Pritzker endorses reforms on payday loans, employment and state contracts

Massive legislative package that caps payday loan interest at 36% per year and subjects employers to human rights complaints for denying people hiring and promotions based on track records criminals was promulgated on Tuesday by Governor JB Pritzker.

The four bills, which are part of the Illinois Legislative Black Caucus’ efforts to combat systemic racism, are also designed to expand access to state contracts for minority-owned businesses, women and individuals. with disabilities. And one of the bills allows a person convicted of a felony to live in federally subsidized housing.

The reforms, some of which had been proposed and not passed in the past in the Illinois General Assembly, will help all Illinois but especially black people, supporters of the legislation have said.

Illinois Senate Majority Leader Kimberly Lightford D-Maywood said economic reforms are needed as black people often face economic hardships rooted in racism that have left them poorer, less educated , more likely to be incarcerated and more likely to live in crime-prone neighborhoods. with fewer economic opportunities.

“This is a victory and an important victory,” Lightford said ahead of the bill signing ceremony in the gymnasium at Union Baptist Church in Springfield.

There is still a long way to go, she said, “But make no mistake, this law is a big step forward. “

Representative Sonya Harper, D-Chicago, called Senate Bills 1480, 1608, 1792 and 1980 “a very important step in reversing the setbacks our communities have suffered for so long. It is a leap forward. certain.”

The interest limit on payday loans has been fought for years by companies that claim to provide an essential service, but many nonprofits and other consumer advocates have fought for limits on loans that can carry lower rates. ‘interest of up to 297% per annum.

Seventeen other states and the District of Columbia cap payday loan interest rates at 36% or less.

Those who make the loans, which are designed to be short-term, often target low-income blacks, Hispanics and other groups who historically have not been able to benefit from the traditional banking system, Lightford said.

She declared the 2020 death of George Floyd in Minneapolis, other high-profile black deaths at the hands of police, the social unrest that followed and the COVID-19 pandemic – which has drawn attention to the disparities historic economic and medical issues between blacks and whites – all fueled black caucus efforts to pass major bills during the lame duck session of the General Assembly in January.

Pritzker, a Democrat, said he was proud to sign the bills and said they “mark significant progress in our efforts to bridge racial gaps and remove barriers that for too long have held back unjustly black and brown Illinois “.

Pritzker has already enacted two other sets of black caucus-pushed laws dealing with reforms to the criminal justice and education systems in Illinois.

The third “pillar,” dealing with systemic racism linked to the economy, is in many ways the most important, as economic disadvantage can lead to lives of crime and failure in school, said Senator Chris Belt, D-Centerville.

“This bill is the linchpin and the cornerstone of all other bills,” he said.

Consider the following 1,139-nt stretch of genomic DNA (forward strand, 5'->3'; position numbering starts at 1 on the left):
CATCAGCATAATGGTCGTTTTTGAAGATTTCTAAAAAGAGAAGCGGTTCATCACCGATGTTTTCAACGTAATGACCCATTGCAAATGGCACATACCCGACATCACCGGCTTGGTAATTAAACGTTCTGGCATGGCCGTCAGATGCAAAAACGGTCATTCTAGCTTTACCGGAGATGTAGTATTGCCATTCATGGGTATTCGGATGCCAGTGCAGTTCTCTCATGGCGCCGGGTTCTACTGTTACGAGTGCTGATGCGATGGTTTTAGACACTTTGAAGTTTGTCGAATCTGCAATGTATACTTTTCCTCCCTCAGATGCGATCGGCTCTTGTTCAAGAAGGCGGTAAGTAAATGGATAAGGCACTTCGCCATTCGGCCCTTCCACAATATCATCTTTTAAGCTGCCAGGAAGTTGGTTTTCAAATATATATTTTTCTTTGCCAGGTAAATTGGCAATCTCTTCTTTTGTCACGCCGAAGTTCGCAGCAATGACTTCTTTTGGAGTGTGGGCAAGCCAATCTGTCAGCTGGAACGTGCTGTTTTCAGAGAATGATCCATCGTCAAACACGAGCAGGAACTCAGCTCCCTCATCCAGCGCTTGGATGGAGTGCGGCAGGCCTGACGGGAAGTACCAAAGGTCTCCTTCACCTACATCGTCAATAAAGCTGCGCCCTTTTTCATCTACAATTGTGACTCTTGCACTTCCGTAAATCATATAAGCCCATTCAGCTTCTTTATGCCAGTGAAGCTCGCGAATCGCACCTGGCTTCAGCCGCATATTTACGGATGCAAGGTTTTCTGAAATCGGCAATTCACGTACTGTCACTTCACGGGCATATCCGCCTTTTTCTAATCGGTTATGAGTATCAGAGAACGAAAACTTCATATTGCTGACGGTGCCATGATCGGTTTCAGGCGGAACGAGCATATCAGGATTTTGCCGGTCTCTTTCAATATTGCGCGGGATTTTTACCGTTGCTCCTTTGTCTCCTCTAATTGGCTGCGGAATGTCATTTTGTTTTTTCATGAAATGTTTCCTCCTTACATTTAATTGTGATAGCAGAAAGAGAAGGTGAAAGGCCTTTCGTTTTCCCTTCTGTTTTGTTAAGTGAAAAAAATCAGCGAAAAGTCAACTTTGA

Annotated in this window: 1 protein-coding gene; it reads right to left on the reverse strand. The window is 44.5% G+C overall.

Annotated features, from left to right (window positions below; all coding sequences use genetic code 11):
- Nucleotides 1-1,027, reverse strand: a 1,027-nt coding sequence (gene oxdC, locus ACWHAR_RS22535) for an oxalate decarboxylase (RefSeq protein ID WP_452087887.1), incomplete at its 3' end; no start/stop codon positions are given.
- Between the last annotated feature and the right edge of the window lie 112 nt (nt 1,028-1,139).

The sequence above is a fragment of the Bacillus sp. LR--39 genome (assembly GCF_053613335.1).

Lt. Gov. Juliana Stratton, Democrat and former Illinois House member in Chicago, said when signing the bill: “In the American system, racism has been infused into our economy from the start.

Pritzker said the legislation “advances our shared vision of equity and inclusion by recognizing and reaching out to communities that have historically been left out of the conversation.

“It means addressing the impact of a criminal record on your ability to find a job after you’ve already paid the price for a transgression, which shouldn’t prevent you from finding a job or having a roof over it. of your head, “he said. noted.

“It means looking inward and advancing our equity goals where we have the most immediate opportunity to initiate change – state government,” he said.

For job seekers, Illinois already prohibits discrimination based on arrest records and an applicant’s criminal history investigation until later stages of the application process.

The legislation, according to a press release from the governor’s office, “adds another layer of protection” by allowing people to file a discrimination charge with the Illinois Department of Human Rights if they are victims of discrimination on the job or when they get a job because of a conviction.

Republicans criticized parts of the economic package of bills and supported others. Some Republicans have said SB 1480, which deals with potential human rights complaints, will result in frivolous charges and unnecessary legal fees for employers.

The bill states that employers would not be liable for civil rights violations if there was a “substantial relationship” between one or more prior criminal offenses of a person and the job sought or held. Further, whether “the granting or maintenance of employment would involve an unreasonable risk to property or to the safety or well-being of specific individuals or the general public”.

Republicans also said the package of bills went through the legislature without sufficient verification, a claim rejected by members of the black caucus.

Whitney Barnes, spokesperson for Sen. Dan McConchie, R-Hawthorn Woods, said: “Providing economic opportunity for all Illinois, especially those who have faced systematic barriers and a lack of investment, is a top priority for Republican Senate Leader Dan McConchie. He is working to learn more about the needs of all communities in Illinois and will continue to work with all members of the Senate to help spur economic development in every neighborhood in that state. “

Contact Dean Olsen: [email protected]; (217) 836-1068;

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